Travis Albritton  46:39  
Well, perception is totally reality, it doesn't matter. It ultimately doesn't matter what's real, it's what people think is real about you. Right? That's what a reputation is. It's yeah, what do people say about you, and you're not in the room to defend yourself. And it's very hard to build a good reputation, it's very easy to lose it. And so you know, and as your business, you know, I don't care what strategy you're using word of mouth is probably still the number one driver of growth that you have. Yeah, to the people that are currently doing business with you to other people, they should do business with you. Yeah. And your reputation and your brand is at the center of that.

Mel Abraham  47:13  
It truly, it truly is. I mean, one of the first things I do when I'm looking for, what, how did we get connected? Because I asked someone, and someone referred me. And so it wasn't like a when we first talked, it wasn't like a first date, like, tell me what your sign is, you know, type of a thing. But I had I had a context. And in and I think that the podcast can provide a context that's deeper than just a cold connection. If there's such, so you either you're connected, or you're not at all, that there's such a cold connection.

Travis Albritton  47:54  
And I think everyone's vetting nowadays, right? So they discover your company, where they're going to do they're gonna go to your Instagram, go to your LinkedIn, look at your website, see what you're producing? You know, can this person can this company do what they say that they can do? Read the Amazon reviews, all of that. So podcast becomes the way that you can cut through the noise and start a conversation. And they can develop that trust to where they're like, Alright, I'm willing to go steady now. We were casually dating. Now I'm ready to commit to a relationship with you over another business, for whatever it is, right? But people want to feel good about that. They don't want to make a purchase decision and then instantly regret it or, you know, think twice about it or reconsider how did I really make the right choice? Did I not? Use the number of considered purchases you have when you have a podcast goes up exponentially? Yeah. Because people discover that No, you really do know what you're talking about. And they're really confident once they do make that purchase. They made the right decision. They're with the right person.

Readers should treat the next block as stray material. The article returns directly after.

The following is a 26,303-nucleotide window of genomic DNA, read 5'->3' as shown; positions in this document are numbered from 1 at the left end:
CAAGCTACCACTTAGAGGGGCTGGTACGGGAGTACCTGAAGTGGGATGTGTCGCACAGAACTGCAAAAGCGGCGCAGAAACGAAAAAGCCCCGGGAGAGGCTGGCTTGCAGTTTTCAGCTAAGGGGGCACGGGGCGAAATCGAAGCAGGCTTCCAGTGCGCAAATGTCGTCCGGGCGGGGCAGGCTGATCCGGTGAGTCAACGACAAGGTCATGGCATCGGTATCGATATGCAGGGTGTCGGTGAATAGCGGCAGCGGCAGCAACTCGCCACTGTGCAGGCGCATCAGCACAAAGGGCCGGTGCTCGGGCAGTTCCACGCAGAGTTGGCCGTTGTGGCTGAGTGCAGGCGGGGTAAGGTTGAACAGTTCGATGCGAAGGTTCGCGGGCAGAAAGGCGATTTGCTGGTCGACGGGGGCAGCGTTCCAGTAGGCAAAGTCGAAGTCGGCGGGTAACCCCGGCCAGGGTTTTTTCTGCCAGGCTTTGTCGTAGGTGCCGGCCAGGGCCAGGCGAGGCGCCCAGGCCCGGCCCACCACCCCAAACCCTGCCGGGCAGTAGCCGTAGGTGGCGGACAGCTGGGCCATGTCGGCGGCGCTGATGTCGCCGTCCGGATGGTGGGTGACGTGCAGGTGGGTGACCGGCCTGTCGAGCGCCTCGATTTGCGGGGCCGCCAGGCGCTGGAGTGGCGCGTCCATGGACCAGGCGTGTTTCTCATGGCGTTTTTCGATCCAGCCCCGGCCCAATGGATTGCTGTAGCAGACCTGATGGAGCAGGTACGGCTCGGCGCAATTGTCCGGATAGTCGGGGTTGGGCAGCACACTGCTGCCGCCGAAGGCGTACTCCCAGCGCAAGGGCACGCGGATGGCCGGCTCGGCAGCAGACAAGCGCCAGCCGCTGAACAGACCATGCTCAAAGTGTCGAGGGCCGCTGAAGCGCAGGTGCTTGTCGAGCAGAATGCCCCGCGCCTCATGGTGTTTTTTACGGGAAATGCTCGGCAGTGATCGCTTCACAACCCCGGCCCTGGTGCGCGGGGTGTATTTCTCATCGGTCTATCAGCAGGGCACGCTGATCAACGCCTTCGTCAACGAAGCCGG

Mel Abraham  48:55  
So good, so good. Travis, we could I could talk for days with you about about some of this stuff and everything. But I think that it's safe to say that that I'm hoping that the listeners and the viewers are watching and saying to themselves, how can I take this integrated not only into my business but my life and there's another side of it, I think that it doesn't need to be some big prod podcasts that you're trying to develop. I look at it and I and I also sit back because I'm brand new granddad for the second time and I think about it and go this is actually something where my great great gang grandkids might be able to hear their great great granddad dad's voice, the philosophies, his perspective that they wouldn't otherwise how and I think that he'll my whole tagline at the end of all my shows is that to strive to, to live a life that outlives you and I think when we serve when you do things with the integrity and the thing that the things that you are about at an honest podcast. And when we show up in the marketplace like that, no one loses. Everyone wins. And it's a lasting win. Because lives are better, and lives are different because of it. And I think that's, that's the beauty of it all.

Travis Albritton  50:24  
I mean, is there ever been another time in history where you can literally create a living time capsule of your life, your priorities, your perspective on the world, to share with people that you will never meet? No. And with family members that you'll never meet? Like, I think about the fact that my kids, when they're 3040 years old, are going to be able to watch videos of me on YouTube, the same age that they are as they're watching it. Yeah. Like, how crazy is that? And how cool would it be? You know, if my great grandfather and my great grandfather, you know, who emigrated over had a podcast talking about why they left Europe to come to the United States? Yeah, like, that would be so cool. But we, when you start thinking beyond just how can this make more sales, you think about lifetime impacts, like, like a podcast just become such an incredible good,

Mel Abraham  51:15